Testaccio, village style and cutting edge culture
Testaccio is a hip district south of the Aventine Hill in Rome where locals still sit with a gelato after market-hopping. Although not as well-known as other riverside neighbourhoods such as Trastevere or the Jewish Ghetto, is an area not to be excluded from one’s itineraries.
Once a working-class zone for trade and industry steeped in ancient history, the area has reinvented itself with progressive party organisers and contemporary chic restaurants staking their claim, followed hot on their heels by the city’s best street artists and music lovers of all tastes.
The area’s history is rich and varied. Testaccio hill or monte Testaccio is entirely made of ancient broken earthenware pots or cocci, used for transporting goods such as large quantities of olive oil to the bustling river harbour. The hill was used for many celebrations in the Middle Ages and later as a place of papal ceremonies and its porous structure provided the perfect spot for wine cellars. Now new venues occupy these cellars and many ex-trade buildings and warehouses meld with the quarter’s abundant history. Plus, Testaccio was the neighborhood where the city’s beloved team, AS Roma, had their first football pitch, and where rowdy locals still gather to take in a match.
Testaccio is truly a Roman quarter at heart, rich in history, culinary experiences to be had – the area is now considered one of the bastions of excellence of Roman cuisine – and fantastic places to visit. One of these is the melancholic and beautiful park-like non-Catholic cemetery at Via Caio Cestio, 6. In the shade of the colossal Pyramid of Cestius (another majestic sight!), visitors amble peacefully along the gravel strewn pathways with dozing cats and subtropical plants, eyeing the assorted stepped tombstones and statues. English Romantic Poets and one-time friends Keats and Shelley are both buried here along with countless other noted figures, including the important Italian philosopher, Antonio Gramsci.
The former slaughterhouse, il Mattatoio, now a contemporary and modern art museum, is also an incredible site to visit, along with the Villaggio Globale, a cultural centre home to an artisan and independent designer community and much more, and La Città dell’Altra Economia, a 3,500 square meters of exhibition space, events centre and meeting place to promote organic farming, fair trade and low environmental impact including a library, game room, bio-café and bio-restaurant.
Testaccio is also a food lover’s paradise with both traditional and modern choices. It is famed for its crowded restaurants and traditional Roman food which you can enjoy in local hot spots like Felice, Flavio al velavevodetto along with Volpetti and Pecorino, among many others. The local food market is also definitely unmissable!
In this article, we have put together this article to guide you through your food, drink, and sightseeing options.
The best restaurants and bars in Rome’s Testaccio
What to do and see in Testaccio
In Testaccio there is a beautiful cemetery, a place of quiet and peace that gently pulls you away from the city traffic. The cemetery is surrounded by greenery, full of stories, poets, philosophers from all over the world who by chance in the course of their lives found themselves in Rome. Among the most famous names are the poets John Keats, and Shelley, and also the great Italian philosopher and politician, Antonio Gramsci. This is an inspiring, eternal place that stands out in the cityscape for its non-Catholic orientation. Not to mention the feline colony living inside the place, which makes it, if possible, even more graceful.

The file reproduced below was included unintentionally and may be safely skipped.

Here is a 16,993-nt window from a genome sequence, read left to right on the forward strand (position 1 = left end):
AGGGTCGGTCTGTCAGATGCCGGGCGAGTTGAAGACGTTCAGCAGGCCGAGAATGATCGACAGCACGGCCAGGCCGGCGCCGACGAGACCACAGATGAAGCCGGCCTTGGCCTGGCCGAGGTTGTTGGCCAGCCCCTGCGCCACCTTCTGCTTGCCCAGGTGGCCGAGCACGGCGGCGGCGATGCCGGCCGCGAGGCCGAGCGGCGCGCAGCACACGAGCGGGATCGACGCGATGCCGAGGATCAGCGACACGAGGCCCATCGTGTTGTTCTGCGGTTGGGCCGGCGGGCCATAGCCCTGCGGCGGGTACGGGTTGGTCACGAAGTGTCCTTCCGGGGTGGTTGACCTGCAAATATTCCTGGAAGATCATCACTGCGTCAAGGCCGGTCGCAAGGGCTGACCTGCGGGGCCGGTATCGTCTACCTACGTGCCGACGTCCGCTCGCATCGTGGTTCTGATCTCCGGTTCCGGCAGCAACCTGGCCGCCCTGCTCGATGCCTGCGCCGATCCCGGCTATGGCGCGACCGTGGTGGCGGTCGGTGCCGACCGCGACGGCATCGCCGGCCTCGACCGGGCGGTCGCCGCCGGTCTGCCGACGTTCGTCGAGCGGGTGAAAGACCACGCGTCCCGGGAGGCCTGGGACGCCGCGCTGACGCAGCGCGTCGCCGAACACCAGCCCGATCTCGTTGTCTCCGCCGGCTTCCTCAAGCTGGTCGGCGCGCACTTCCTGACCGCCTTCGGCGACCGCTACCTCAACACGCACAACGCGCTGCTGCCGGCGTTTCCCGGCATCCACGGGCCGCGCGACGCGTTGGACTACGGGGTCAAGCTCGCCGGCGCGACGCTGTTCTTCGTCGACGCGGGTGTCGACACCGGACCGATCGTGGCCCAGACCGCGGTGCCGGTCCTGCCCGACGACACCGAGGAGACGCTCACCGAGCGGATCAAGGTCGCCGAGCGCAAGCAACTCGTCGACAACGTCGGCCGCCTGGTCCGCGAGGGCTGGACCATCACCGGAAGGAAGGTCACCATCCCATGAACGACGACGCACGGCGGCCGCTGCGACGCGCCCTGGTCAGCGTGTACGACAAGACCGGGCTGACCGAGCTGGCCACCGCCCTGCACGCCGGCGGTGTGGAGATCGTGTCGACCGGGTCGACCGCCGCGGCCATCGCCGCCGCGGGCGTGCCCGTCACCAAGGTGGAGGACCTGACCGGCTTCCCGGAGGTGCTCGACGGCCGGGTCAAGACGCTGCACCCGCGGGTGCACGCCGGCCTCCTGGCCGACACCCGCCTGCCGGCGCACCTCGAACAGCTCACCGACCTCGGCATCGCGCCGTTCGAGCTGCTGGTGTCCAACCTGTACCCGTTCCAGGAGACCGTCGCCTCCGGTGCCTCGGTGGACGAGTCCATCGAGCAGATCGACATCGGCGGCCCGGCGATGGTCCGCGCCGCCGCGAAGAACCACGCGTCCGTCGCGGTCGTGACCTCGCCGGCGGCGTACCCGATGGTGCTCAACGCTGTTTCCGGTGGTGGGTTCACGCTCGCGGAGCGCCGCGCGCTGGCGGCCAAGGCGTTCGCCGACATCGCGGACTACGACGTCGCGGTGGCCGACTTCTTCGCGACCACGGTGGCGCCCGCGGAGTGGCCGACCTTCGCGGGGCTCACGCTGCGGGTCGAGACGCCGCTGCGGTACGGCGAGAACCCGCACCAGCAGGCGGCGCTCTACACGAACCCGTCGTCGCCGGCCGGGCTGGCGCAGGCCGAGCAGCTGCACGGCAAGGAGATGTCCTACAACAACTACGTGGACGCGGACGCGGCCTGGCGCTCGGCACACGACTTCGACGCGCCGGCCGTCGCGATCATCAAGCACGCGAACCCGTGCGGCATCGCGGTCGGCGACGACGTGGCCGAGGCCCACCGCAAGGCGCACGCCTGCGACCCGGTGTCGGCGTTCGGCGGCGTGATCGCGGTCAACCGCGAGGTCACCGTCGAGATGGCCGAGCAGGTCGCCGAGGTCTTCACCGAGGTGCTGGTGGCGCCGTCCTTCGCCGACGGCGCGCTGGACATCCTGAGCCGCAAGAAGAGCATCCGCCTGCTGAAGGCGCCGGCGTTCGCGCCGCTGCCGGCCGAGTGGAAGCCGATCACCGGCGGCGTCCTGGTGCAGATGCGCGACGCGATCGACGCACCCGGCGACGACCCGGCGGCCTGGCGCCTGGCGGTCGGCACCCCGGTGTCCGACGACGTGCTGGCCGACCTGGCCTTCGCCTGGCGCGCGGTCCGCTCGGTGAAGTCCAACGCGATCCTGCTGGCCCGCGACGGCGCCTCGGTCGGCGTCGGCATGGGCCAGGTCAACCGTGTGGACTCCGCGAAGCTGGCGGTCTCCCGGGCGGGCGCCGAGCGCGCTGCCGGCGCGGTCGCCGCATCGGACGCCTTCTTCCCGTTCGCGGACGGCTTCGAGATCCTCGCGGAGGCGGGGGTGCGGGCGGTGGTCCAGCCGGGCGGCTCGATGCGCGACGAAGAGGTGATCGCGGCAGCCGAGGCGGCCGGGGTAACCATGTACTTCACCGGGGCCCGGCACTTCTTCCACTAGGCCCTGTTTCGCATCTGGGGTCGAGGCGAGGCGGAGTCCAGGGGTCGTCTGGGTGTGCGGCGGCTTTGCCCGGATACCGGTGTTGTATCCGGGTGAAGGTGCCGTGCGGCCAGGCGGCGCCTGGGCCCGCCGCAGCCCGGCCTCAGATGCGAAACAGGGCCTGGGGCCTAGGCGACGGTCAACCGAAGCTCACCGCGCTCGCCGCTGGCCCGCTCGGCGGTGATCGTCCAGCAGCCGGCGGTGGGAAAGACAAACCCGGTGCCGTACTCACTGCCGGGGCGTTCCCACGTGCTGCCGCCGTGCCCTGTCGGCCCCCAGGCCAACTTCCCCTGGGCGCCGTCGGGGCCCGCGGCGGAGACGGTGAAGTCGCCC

Pyramid of Cestius
The Pyramid Cestia is a Roman tomb in the shape of an Egyptian-style pyramid built in Rome between 18 and 12 BC. It is located in the immediate vicinity of Porta San Paolo and is incorporated in the perimeter of the later non-Catholic cemetery. The tomb cannot be visited at the moment, but if you are in the area it is worth a look, even if only from the outside.
Piazza Orazio Giustiniani, 4
For more culture, visit Rome’s former slaughterhouse, il Mattatoio, originally a complex of pavilions used for the slaughter and distribution of meat destined for the capital, and today restored into a majestic architectural piece and used for the exhibition of contemporary art, featuring shows and events all year round.
Città dell’Altra Economia
Largo Dino Frisullo
The Città dell’Altra Economia is a mini-city of art, a place of anti-commercial culture within the evocative spaces of the former slaughterhouse (mattatoio). Its goal is to create solidarity among people with a common interest in low environmental impact. The complex covers 3,500 square metres where organic farming and fair trade markets are held; training workshops; and also concerts, festivals and parties. In addition, within the Città dell’Altra Economia there are also a cafe and restaurant which offer lunches and happy hours with organic products.
Lungotevere Testaccio, 1
The Villaggio Globale is a bastion of underground culture for those who grew up in Rome, a former music venue, a cultural and social centre and a place of creativity and community – where independent artisans and designers from all over the world, often following migratory flows, produce and display their art. A place definitely off the beaten path, interesting, and well worth a visit.
Piazza Santa Maria Liberatrice, 10
The Teatro Vittoria is part of the cultural heart of the neighbourhood. Active for more than a century, it continues to entertain residents and passers-by in the neighbourhood with sophisticated shows. “Laughter with class” say the reviewers, “professionalism of the highest order”, “programmes that are never banal and intelligent”… and what a joy it is to go to the theatre!